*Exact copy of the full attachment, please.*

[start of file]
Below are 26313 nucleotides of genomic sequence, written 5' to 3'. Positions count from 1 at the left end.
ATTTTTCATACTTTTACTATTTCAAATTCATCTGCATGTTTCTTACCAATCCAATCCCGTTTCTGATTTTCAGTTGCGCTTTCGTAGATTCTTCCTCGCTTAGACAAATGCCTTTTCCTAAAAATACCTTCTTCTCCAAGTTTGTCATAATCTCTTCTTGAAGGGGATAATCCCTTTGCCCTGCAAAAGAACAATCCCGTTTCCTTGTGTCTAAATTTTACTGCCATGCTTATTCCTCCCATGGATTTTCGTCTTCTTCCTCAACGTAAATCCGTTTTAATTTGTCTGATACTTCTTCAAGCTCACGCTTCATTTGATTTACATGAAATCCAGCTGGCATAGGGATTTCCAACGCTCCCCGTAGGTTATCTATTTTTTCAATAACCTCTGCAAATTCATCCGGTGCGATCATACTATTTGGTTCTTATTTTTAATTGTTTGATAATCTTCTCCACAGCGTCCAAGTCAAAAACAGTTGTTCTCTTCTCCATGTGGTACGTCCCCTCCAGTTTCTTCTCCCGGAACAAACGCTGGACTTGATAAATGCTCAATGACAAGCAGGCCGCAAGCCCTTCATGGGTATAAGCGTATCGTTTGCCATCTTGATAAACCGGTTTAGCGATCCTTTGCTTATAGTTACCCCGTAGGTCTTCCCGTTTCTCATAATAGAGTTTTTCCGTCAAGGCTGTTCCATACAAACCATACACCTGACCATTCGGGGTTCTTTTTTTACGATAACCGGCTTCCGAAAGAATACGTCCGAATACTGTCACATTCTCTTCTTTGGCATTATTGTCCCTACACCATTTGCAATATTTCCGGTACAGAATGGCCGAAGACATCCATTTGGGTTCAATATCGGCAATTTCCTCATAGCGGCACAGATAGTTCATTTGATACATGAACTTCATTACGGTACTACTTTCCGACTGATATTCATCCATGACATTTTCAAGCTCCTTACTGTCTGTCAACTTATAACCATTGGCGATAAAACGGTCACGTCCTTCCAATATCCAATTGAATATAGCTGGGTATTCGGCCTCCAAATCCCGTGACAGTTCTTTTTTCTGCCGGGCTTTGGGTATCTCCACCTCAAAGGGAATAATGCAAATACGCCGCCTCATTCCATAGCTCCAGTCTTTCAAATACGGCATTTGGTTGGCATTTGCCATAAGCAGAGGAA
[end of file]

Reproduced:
Below are 26313 nucleotides of genomic sequence, written 5' to 3'. Positions count from 1 at the left end.
ATTTTTCATACTTTTACTATTTCAAATTCATCTGCATGTTTCTTACCAATCCAATCCCGTTTCTGATTTTCAGTTGCGCTTTCGTAGATTCTTCCTCGCTTAGACAAATGCCTTTTCCTAAAAATACCTTCTTCTCCAAGTTTGTCATAATCTCTTCTTGAAGGGGATAATCCCTTTGCCCTGCAAAAGAACAATCCCGTTTCCTTGTGTCTAAATTTTACTGCCATGCTTATTCCTCCCATGGATTTTCGTCTTCTTCCTCAACGTAAATCCGTTTTAATTTGTCTGATACTTCTTCAAGCTCACGCTTCATTTGATTTACATGAAATCCAGCTGGCATAGGGATTTCCAACGCTCCCCGTAGGTTATCTATTTTTTCAATAACCTCTGCAAATTCATCCGGTGCGATCATACTATTTGGTTCTTATTTTTAATTGTTTGATAATCTTCTCCACAGCGTCCAAGTCAAAAACAGTTGTTCTCTTCTCCATGTGGTACGTCCCCTCCAGTTTCTTCTCCCGGAACAAACGCTGGACTTGATAAATGCTCAATGACAAGCAGGCCGCAAGCCCTTCATGGGTATAAGCGTATCGTTTGCCATCTTGATAAACCGGTTTAGCGATCCTTTGCTTATAGTTACCCCGTAGGTCTTCCCGTTTCTCATAATAGAGTTTTTCCGTCAAGGCTGTTCCATACAAACCATACACCTGACCATTCGGGGTTCTTTTTTTACGATAACCGGCTTCCGAAAGAATACGTCCGAATACTGTCACATTCTCTTCTTTGGCATTATTGTCCCTACACCATTTGCAATATTTCCGGTACAGAATGGCCGAAGACATCCATTTGGGTTCAATATCGGCAATTTCCTCATAGCGGCACAGATAGTTCATTTGATACATGAACTTCATTACGGTACTACTTTCCGACTGATATTCATCCATGACATTTTCAAGCTCCTTACTGTCTGTCAACTTATAACCATTGGCGATAAAACGGTCACGTCCTTCCAATATCCAATTGAATATAGCTGGGTATTCGGCCTCCAAATCCCGTGACAGTTCTTTTTTCTGCCGGGCTTTGGGTATCTCCACCTCAAAGGGAATAATGCAAATACGCCGCCTCATTCCATAGCTCCAGTCTTTCAAATACGGCATTTGGTTGGCATTTGCCATAAGCAGAGGAA